As I was catching up on my NASP listserv digest, I saw a responsible practitioner query the group about how she could brush up on interpretation with her new WJ-III kit. I noted a variety of excellent responses. One really caught my eye where the poster indicated, “Read this article.” I began to think to myself, “I wonder what this article could add incrementally to this examiner’s skills?”
So I took the time to read the article and I must say that I found this article quite helpful. It will serve me well when I need scratch paper to write a phone number or perhaps as reading material when I am suffering from insomnia. On a more serious note, however, I did not find a great deal of utility for the applied practitioner. Furthermore, the article did not in the slightest way abet the poster with her query. I can only surmise the poster had made his recommendation to voice a possible disdain toward either the WJ-III or batteries that present with multiple factors.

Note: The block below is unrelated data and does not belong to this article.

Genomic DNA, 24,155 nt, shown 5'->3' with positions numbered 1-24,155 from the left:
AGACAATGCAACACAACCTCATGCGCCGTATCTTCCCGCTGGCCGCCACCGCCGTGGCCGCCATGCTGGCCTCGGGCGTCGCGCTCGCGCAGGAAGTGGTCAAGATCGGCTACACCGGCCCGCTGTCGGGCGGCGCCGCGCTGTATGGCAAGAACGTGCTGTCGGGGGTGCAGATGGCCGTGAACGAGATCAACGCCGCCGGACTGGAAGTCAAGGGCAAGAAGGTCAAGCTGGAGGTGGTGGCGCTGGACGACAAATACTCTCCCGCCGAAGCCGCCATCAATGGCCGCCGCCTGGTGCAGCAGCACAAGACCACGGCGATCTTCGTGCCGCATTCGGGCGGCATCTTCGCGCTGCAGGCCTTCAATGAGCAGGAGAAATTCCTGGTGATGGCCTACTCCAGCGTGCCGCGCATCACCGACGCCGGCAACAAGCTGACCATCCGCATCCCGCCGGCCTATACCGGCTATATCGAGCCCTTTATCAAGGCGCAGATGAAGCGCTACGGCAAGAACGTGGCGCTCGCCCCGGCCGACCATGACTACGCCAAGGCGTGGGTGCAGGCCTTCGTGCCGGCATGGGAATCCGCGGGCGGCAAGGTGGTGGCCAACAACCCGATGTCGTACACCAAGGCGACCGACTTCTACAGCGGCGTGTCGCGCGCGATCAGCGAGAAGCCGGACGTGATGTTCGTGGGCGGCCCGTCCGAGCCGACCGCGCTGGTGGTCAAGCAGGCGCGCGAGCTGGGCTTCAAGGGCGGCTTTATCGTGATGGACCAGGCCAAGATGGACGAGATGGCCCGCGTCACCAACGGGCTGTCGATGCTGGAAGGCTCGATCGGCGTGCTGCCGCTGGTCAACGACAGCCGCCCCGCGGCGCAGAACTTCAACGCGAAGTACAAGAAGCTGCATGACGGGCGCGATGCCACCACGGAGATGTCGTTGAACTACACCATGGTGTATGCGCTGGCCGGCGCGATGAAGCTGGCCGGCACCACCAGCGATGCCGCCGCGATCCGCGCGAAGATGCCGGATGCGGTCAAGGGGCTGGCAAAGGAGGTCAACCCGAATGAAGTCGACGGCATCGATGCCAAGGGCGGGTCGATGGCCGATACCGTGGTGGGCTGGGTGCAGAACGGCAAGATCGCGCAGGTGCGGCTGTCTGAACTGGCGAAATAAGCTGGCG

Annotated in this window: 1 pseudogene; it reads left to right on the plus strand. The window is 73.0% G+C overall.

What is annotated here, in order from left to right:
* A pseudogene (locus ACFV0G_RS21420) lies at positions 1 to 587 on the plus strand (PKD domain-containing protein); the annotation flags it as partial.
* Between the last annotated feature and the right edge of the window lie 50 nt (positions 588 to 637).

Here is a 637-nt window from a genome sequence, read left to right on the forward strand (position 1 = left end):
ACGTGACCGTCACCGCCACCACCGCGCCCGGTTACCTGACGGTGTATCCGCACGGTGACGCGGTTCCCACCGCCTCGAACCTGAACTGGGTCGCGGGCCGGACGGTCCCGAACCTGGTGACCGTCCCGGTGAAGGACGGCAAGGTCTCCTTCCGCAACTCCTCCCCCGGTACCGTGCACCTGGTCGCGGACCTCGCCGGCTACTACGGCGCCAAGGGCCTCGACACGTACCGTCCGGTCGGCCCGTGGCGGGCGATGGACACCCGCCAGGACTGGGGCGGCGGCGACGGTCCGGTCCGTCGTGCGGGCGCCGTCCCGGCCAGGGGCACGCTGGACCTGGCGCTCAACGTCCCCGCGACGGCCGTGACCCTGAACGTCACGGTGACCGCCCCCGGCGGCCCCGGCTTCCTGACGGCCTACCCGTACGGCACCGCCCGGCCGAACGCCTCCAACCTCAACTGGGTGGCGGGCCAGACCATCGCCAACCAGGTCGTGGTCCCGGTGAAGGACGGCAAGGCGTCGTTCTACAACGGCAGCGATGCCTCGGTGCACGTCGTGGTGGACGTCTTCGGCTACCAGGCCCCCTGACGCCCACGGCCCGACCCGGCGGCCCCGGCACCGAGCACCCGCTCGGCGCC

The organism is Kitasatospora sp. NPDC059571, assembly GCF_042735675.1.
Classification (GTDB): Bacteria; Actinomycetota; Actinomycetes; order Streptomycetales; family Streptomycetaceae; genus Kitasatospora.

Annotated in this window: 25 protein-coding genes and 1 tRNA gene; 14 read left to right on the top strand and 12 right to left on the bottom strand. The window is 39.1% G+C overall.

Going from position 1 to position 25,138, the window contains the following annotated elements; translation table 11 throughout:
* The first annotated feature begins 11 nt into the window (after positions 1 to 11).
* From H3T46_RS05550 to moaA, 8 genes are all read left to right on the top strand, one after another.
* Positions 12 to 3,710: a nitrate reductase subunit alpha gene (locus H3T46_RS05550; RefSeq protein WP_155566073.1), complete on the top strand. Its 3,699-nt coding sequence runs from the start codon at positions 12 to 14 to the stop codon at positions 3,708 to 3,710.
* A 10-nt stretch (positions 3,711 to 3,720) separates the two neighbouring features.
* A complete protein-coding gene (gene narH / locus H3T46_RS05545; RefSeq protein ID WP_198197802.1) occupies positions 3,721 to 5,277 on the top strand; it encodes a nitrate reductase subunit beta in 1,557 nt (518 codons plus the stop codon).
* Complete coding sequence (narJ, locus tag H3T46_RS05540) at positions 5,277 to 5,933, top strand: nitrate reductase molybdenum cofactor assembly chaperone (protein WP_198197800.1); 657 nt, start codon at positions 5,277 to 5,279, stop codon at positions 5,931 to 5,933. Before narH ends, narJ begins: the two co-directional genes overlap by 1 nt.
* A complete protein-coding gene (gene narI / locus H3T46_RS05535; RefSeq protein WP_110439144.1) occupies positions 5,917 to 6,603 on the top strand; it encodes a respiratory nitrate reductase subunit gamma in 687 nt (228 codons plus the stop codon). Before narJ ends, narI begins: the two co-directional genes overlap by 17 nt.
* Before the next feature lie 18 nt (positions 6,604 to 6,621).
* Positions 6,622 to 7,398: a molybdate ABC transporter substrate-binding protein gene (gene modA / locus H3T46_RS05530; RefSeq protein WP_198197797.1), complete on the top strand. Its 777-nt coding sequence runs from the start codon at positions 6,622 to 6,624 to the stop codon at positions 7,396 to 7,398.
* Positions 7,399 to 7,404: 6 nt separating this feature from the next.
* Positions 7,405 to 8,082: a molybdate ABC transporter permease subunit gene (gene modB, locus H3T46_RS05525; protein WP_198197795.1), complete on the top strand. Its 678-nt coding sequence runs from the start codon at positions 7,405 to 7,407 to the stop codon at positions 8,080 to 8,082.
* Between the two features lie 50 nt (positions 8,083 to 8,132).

Nevertheless, I will do my best to offer a summary and my perspective. However, individuals with a greater degree of statistical acumen will probably be able to comment more on its empirical support. The authors reviewed a variety of cognitive ability instruments and have noted that the number of factors measured by an individual ability test has outpaced the number of subtests/length of administration of these batteries. The authors identify the various factor analysis methods that have been used, citing certain methods have enjoyed popular use in recent history (including Cattell’s scree method, Kaiser’s criterion, and chi square method.) Furthermore, the authors cite two little used methods for identifying factors which included the minimum average partial (MAP) analysis and Horn’s Parallel Analysis (HPA)).